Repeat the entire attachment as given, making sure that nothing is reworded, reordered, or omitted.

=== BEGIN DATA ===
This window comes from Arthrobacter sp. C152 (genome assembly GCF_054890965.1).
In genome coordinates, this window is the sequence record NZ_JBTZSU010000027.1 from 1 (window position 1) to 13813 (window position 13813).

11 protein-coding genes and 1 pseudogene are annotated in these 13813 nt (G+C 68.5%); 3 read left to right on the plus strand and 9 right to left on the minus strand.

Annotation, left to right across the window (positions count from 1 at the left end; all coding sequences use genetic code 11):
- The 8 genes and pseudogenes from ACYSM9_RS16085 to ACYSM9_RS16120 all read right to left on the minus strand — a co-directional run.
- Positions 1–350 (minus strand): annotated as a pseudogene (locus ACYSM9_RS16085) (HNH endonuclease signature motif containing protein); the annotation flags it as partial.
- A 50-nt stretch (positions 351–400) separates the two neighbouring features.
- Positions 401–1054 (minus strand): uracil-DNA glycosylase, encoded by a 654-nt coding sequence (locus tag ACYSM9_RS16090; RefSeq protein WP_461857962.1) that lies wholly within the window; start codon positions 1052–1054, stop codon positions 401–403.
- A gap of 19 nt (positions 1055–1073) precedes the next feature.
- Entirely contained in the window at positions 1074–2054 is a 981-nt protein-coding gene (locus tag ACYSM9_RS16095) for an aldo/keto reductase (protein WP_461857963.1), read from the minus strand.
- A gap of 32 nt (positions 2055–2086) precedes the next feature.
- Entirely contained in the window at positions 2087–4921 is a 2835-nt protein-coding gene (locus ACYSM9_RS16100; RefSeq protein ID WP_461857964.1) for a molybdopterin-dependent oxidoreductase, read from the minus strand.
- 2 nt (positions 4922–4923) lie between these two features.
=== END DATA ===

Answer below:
This window comes from Arthrobacter sp. C152 (genome assembly GCF_054890965.1).
In genome coordinates, this window is the sequence record NZ_JBTZSU010000027.1 from 1 (window position 1) to 13813 (window position 13813).

11 protein-coding genes and 1 pseudogene are annotated in these 13813 nt (G+C 68.5%); 3 read left to right on the plus strand and 9 right to left on the minus strand.

Annotation, left to right across the window (positions count from 1 at the left end; all coding sequences use genetic code 11):
- The 8 genes and pseudogenes from ACYSM9_RS16085 to ACYSM9_RS16120 all read right to left on the minus strand — a co-directional run.
- Positions 1–350 (minus strand): annotated as a pseudogene (locus ACYSM9_RS16085) (HNH endonuclease signature motif containing protein); the annotation flags it as partial.
- A 50-nt stretch (positions 351–400) separates the two neighbouring features.
- Positions 401–1054 (minus strand): uracil-DNA glycosylase, encoded by a 654-nt coding sequence (locus tag ACYSM9_RS16090; RefSeq protein WP_461857962.1) that lies wholly within the window; start codon positions 1052–1054, stop codon positions 401–403.
- A gap of 19 nt (positions 1055–1073) precedes the next feature.
- Entirely contained in the window at positions 1074–2054 is a 981-nt protein-coding gene (locus tag ACYSM9_RS16095) for an aldo/keto reductase (protein WP_461857963.1), read from the minus strand.
- A gap of 32 nt (positions 2055–2086) precedes the next feature.
- Entirely contained in the window at positions 2087–4921 is a 2835-nt protein-coding gene (locus ACYSM9_RS16100; RefSeq protein ID WP_461857964.1) for a molybdopterin-dependent oxidoreductase, read from the minus strand.
- 2 nt (positions 4922–4923) lie between these two features.